This God—maker of heaven and Earth—is still on His throne and can still hear and answer the prayers of those who call on His name. HMM
“It shall turn to you for a testimony.” (Luke 21:13.)
LIFE is a steep climb, and it does the heart good to have somebody “call back and cheerily beckon us on up the high hill. We are all climbers together, and we must help one another. This mountain climbing is serious business, but glorious. It takes strength and steady step to find the summits. The outlook widens with the altitude. If anyone among us has found anything worth while, we ought to “call back.”
If you have gone a little way ahead of me, call back—
‘Twill cheer my heart and help my feet along the stony track;
And if, perchance, Faith’s light is dim, because the oil is low,
Your call will guide my lagging course as wearily I go.
Call back, and tell me that He went with you into the storm;
Call back, and say He kept you when the forest’s roots were torn;
That, when the heavens thunder and the earthquake shook the hill,
He bore you up and held you where the very air was still.
Oh, friend, call back, and tell me for I cannot see your face;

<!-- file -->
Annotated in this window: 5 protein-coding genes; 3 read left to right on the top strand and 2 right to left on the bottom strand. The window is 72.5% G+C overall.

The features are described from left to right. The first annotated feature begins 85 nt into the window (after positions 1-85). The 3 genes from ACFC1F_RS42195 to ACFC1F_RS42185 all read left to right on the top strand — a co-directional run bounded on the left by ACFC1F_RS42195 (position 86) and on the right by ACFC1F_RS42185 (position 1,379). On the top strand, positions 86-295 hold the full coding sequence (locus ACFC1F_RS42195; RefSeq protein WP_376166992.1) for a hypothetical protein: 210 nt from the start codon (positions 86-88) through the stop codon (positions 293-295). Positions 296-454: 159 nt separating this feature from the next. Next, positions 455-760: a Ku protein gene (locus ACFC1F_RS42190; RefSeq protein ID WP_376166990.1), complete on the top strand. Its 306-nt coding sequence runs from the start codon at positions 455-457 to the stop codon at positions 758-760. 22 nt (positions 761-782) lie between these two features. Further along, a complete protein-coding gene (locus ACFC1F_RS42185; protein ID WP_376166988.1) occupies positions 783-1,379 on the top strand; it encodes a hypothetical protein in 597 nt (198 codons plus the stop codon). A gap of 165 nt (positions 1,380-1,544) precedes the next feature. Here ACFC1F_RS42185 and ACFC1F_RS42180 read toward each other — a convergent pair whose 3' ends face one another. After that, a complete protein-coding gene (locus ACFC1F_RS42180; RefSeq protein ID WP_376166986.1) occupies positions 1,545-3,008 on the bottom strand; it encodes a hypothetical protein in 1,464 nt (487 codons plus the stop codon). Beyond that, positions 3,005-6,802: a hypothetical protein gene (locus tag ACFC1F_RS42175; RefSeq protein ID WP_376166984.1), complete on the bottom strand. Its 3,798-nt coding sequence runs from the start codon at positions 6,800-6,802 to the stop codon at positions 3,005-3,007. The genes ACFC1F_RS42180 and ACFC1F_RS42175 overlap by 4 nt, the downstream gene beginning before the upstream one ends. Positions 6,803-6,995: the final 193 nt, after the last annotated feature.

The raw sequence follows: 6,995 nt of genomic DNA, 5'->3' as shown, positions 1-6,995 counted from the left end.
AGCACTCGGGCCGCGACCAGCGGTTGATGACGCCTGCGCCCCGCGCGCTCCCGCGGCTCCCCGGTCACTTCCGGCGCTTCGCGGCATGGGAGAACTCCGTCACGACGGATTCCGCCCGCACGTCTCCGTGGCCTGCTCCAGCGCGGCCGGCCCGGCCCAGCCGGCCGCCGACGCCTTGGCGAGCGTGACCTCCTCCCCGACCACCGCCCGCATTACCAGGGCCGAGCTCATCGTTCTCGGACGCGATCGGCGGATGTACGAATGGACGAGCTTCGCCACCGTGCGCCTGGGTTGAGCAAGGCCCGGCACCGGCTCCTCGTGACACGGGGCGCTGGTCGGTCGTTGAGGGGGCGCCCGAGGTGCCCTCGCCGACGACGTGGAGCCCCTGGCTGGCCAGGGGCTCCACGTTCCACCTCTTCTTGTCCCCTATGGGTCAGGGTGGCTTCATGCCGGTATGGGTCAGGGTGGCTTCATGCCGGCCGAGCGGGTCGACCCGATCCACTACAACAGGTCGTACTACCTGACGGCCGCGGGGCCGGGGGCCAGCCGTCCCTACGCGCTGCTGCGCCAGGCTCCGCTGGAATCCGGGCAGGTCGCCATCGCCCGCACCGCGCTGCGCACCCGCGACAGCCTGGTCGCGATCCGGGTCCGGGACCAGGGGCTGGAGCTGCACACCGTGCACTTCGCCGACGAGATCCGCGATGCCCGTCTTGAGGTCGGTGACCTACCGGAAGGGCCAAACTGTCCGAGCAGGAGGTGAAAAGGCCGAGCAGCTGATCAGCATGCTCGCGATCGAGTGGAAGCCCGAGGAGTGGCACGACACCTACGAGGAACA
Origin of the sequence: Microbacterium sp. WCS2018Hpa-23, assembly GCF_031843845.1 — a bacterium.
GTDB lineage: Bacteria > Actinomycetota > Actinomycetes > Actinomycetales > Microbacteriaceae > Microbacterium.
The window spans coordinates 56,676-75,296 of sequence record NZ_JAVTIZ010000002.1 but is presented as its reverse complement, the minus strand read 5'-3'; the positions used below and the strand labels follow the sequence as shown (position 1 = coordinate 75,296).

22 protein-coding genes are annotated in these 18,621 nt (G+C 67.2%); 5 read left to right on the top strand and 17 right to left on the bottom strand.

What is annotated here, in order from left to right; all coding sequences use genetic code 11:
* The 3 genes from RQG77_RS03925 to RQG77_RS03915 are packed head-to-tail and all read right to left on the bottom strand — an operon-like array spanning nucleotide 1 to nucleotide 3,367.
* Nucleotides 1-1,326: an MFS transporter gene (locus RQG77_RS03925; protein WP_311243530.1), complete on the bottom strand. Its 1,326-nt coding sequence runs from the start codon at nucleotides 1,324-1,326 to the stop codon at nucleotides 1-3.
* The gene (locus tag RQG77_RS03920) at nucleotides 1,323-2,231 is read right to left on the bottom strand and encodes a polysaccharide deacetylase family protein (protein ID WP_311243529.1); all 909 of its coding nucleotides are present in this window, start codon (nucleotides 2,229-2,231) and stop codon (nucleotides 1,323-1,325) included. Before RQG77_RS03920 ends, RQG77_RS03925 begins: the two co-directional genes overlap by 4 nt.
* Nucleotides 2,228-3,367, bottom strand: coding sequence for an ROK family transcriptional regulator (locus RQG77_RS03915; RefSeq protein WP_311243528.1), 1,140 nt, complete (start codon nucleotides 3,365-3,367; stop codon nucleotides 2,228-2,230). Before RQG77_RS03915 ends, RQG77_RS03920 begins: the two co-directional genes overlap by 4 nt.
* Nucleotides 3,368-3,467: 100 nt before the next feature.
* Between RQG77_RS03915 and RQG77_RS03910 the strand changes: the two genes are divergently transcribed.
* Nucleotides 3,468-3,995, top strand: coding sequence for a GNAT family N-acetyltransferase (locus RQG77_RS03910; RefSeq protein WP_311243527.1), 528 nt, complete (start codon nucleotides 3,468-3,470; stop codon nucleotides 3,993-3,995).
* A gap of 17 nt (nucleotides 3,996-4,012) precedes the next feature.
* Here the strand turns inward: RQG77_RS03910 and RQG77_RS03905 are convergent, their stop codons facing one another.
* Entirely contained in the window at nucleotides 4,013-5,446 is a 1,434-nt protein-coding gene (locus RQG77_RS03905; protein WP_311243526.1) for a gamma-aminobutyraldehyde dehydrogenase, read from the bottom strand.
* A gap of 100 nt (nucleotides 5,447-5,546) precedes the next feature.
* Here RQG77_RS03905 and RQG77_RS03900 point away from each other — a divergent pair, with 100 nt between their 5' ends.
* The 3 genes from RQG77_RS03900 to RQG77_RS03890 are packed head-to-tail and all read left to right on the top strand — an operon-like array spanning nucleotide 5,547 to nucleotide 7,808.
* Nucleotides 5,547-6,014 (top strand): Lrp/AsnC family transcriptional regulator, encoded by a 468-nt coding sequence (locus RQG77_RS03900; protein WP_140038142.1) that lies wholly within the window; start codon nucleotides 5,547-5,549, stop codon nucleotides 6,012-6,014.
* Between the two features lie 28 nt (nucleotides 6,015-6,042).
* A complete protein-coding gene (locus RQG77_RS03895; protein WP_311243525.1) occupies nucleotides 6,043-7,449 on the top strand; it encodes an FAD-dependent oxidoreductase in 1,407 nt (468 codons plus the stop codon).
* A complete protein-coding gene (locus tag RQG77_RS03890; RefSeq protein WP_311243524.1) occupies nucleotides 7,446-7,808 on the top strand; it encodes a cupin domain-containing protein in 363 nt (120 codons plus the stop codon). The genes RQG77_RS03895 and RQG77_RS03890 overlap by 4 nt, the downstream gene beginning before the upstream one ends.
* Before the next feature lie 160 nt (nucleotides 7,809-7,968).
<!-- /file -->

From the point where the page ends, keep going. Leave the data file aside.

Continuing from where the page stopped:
They say it glows with triumph, and your feet bound in the race;
But there are mists between us and my spirit eyes are dim,
And I cannot see the glory, though I long for word of Him.
But if you’ll say He heard you when your prayer was but a cry,
And if you’ll say He saw you through the night’s sin-darkened sky—
If you have gone a little way ahead, oh, friend, call back—
‘Twill cheer my heart and help my feet along the stony truck.
“And there was no more sea.” Revelation 21:1
Scarcely could we rejoice at the thought of losing the glorious old ocean: the new heavens and the new earth are none the fairer to our imagination, if, indeed, literally there is to be no great and wide sea, with its gleaming waves and shelly shores. Is not the text to be read as a metaphor, tinged with the prejudice with which the Oriental mind universally regarded the sea in the olden times? A real physical world without a sea it is mournful to imagine, it would be an iron ring without the sapphire which made it precious. There must be a spiritual meaning here. In the new dispensation there will be no division—the sea separates nations and sunders peoples from each other. To John in Patmos the deep waters were like prison walls, shutting him out from his brethren and his work: there shall be no such barriers in the world to come.